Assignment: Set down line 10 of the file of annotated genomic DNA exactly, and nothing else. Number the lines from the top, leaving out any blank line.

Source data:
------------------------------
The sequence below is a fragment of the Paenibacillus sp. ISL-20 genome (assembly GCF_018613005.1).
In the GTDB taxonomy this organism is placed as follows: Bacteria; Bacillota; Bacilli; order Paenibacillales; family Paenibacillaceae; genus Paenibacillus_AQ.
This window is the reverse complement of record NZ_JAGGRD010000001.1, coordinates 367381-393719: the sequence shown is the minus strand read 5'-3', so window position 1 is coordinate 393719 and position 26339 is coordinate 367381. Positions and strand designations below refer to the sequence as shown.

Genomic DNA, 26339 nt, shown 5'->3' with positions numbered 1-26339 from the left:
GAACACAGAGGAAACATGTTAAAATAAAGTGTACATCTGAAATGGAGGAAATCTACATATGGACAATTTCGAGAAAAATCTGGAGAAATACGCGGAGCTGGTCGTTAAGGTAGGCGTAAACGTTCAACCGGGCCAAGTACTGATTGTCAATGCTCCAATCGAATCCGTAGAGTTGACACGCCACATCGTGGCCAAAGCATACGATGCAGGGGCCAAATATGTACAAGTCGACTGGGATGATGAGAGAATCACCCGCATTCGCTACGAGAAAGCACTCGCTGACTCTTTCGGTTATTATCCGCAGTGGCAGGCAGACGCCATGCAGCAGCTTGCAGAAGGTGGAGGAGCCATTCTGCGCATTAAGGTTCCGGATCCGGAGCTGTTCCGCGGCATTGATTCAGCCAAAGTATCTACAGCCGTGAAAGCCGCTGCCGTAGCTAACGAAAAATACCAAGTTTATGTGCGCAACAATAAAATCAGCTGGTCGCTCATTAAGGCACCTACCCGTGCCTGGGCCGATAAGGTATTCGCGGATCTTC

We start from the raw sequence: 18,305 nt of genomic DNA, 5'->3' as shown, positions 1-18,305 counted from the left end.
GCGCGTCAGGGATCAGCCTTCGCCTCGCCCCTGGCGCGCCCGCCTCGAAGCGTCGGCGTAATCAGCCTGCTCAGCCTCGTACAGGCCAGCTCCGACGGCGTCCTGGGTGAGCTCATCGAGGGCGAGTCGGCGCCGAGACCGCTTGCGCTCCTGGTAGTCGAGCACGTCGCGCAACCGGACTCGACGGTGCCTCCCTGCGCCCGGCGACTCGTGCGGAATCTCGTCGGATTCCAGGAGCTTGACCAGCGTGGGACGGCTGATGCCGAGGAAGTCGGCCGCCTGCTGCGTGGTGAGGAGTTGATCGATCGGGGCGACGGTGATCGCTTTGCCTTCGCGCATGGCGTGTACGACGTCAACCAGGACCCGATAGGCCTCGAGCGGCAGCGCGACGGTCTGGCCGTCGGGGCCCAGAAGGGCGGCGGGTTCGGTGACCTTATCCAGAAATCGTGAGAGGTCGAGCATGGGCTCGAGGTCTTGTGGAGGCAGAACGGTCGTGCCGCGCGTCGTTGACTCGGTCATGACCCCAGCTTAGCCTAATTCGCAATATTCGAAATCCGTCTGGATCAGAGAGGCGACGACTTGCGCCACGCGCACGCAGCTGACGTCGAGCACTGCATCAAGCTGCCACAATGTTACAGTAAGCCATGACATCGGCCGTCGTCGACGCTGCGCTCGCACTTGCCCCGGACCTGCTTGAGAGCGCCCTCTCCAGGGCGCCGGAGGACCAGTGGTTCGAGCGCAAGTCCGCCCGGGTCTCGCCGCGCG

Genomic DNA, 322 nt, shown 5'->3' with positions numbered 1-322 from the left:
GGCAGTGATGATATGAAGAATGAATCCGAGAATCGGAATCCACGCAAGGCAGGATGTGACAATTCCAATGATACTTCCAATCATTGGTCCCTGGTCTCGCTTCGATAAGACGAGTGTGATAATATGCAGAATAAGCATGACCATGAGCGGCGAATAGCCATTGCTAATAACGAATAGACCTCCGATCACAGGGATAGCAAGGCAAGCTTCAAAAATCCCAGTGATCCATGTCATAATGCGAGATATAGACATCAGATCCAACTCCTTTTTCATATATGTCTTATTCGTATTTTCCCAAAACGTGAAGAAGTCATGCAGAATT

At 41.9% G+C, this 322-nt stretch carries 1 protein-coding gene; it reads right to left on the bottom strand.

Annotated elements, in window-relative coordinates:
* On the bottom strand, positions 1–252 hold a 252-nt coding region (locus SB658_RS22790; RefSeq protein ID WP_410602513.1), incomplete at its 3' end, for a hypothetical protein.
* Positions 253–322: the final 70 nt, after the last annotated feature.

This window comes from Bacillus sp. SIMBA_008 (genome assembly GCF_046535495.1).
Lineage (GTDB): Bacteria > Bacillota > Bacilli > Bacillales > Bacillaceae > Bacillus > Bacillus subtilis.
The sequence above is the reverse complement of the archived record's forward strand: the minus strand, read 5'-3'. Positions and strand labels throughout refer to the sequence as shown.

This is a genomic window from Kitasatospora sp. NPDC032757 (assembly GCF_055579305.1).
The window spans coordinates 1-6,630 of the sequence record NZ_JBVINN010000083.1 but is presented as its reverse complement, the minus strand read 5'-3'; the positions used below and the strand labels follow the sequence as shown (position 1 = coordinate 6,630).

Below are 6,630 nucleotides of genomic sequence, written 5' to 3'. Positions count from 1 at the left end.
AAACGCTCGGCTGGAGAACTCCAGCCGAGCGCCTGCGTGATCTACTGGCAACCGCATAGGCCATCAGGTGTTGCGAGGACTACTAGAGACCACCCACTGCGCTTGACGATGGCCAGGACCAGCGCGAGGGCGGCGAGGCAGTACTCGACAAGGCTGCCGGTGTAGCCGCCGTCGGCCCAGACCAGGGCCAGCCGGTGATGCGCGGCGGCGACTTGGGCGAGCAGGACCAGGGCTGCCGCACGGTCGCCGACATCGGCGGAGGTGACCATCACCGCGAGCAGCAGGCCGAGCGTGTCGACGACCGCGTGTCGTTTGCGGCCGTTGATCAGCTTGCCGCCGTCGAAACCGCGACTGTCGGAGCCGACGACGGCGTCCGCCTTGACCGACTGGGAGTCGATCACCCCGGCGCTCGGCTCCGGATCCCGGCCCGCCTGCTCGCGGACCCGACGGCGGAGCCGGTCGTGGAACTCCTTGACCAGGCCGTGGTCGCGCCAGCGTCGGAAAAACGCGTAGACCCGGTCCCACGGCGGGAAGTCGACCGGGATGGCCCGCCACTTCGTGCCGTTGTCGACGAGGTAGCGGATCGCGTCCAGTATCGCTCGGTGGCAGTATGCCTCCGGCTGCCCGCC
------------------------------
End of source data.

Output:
At 41.9% G+C, this 322-nt stretch carries 1 protein-coding gene; it reads right to left on the bottom strand.